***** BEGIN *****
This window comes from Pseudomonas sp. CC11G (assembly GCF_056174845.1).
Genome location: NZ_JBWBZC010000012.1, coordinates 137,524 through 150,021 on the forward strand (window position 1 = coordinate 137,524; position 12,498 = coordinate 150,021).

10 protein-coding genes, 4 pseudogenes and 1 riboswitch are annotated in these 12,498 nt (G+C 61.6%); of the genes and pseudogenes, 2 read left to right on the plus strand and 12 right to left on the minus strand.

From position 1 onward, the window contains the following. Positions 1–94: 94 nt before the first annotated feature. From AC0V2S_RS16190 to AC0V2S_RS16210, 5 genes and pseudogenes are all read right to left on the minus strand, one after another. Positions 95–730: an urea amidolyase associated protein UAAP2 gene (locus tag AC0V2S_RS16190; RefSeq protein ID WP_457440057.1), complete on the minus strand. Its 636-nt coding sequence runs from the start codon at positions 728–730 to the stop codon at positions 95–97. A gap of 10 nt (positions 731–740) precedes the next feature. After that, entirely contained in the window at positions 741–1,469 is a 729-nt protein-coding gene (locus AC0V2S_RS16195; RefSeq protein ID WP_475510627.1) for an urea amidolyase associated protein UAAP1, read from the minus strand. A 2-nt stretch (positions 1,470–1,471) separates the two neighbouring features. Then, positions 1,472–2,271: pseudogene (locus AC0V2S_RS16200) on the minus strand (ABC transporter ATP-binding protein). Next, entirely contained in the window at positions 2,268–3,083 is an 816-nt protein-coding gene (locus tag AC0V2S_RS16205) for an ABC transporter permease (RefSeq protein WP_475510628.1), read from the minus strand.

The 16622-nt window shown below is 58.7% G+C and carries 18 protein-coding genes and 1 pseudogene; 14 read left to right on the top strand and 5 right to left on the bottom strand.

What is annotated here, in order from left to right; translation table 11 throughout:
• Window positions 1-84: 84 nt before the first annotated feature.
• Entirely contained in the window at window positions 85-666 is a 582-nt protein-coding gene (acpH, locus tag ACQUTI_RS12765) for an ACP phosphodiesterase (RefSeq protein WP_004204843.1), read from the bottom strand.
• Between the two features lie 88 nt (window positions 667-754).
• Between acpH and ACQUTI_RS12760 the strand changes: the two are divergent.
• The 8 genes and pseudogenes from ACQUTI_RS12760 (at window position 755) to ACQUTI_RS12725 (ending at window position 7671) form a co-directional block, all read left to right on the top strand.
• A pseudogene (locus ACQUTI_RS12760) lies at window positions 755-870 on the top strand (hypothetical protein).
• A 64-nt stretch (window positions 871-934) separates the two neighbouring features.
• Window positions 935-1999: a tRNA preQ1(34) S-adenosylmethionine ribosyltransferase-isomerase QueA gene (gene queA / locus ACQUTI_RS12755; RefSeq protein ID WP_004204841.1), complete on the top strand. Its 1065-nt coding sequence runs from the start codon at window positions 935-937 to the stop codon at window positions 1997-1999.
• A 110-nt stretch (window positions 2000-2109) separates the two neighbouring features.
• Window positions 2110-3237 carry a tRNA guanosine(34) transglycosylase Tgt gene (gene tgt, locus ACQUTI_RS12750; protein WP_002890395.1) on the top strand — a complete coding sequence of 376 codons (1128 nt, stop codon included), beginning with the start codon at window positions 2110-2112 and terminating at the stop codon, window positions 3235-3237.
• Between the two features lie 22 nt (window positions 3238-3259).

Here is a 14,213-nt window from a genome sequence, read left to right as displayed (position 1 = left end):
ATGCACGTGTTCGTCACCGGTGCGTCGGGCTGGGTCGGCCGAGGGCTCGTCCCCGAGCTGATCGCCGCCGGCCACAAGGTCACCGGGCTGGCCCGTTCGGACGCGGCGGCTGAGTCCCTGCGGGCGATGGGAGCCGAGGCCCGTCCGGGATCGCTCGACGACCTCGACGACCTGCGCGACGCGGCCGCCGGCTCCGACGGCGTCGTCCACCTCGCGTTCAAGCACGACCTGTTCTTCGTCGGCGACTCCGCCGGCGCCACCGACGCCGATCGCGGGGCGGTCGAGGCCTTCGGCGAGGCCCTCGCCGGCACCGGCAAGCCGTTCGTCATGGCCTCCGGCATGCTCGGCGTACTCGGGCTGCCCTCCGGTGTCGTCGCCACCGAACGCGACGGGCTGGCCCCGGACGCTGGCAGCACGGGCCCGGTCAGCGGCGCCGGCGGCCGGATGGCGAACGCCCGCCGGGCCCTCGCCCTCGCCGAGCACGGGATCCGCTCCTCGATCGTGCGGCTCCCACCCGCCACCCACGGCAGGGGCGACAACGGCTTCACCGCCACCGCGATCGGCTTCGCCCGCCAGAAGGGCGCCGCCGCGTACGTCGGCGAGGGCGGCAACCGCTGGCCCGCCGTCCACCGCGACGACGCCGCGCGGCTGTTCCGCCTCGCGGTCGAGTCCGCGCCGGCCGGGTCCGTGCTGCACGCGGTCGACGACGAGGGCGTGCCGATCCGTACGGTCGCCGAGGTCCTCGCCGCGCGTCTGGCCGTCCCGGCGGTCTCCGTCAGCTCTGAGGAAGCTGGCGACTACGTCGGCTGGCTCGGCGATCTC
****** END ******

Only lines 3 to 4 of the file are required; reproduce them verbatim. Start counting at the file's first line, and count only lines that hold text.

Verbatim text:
10 protein-coding genes, 4 pseudogenes and 1 riboswitch are annotated in these 12,498 nt (G+C 61.6%); of the genes and pseudogenes, 2 read left to right on the plus strand and 12 right to left on the minus strand.

From position 1 onward, the window contains the following. Positions 1–94: 94 nt before the first annotated feature. From AC0V2S_RS16190 to AC0V2S_RS16210, 5 genes and pseudogenes are all read right to left on the minus strand, one after another. Positions 95–730: an urea amidolyase associated protein UAAP2 gene (locus tag AC0V2S_RS16190; RefSeq protein ID WP_457440057.1), complete on the minus strand. Its 636-nt coding sequence runs from the start codon at positions 728–730 to the stop codon at positions 95–97. A gap of 10 nt (positions 731–740) precedes the next feature. After that, entirely contained in the window at positions 741–1,469 is a 729-nt protein-coding gene (locus AC0V2S_RS16195; RefSeq protein ID WP_475510627.1) for an urea amidolyase associated protein UAAP1, read from the minus strand. A 2-nt stretch (positions 1,470–1,471) separates the two neighbouring features. Then, positions 1,472–2,271: pseudogene (locus AC0V2S_RS16200) on the minus strand (ABC transporter ATP-binding protein). Next, entirely contained in the window at positions 2,268–3,083 is an 816-nt protein-coding gene (locus tag AC0V2S_RS16205) for an ABC transporter permease (RefSeq protein WP_475510628.1), read from the minus strand.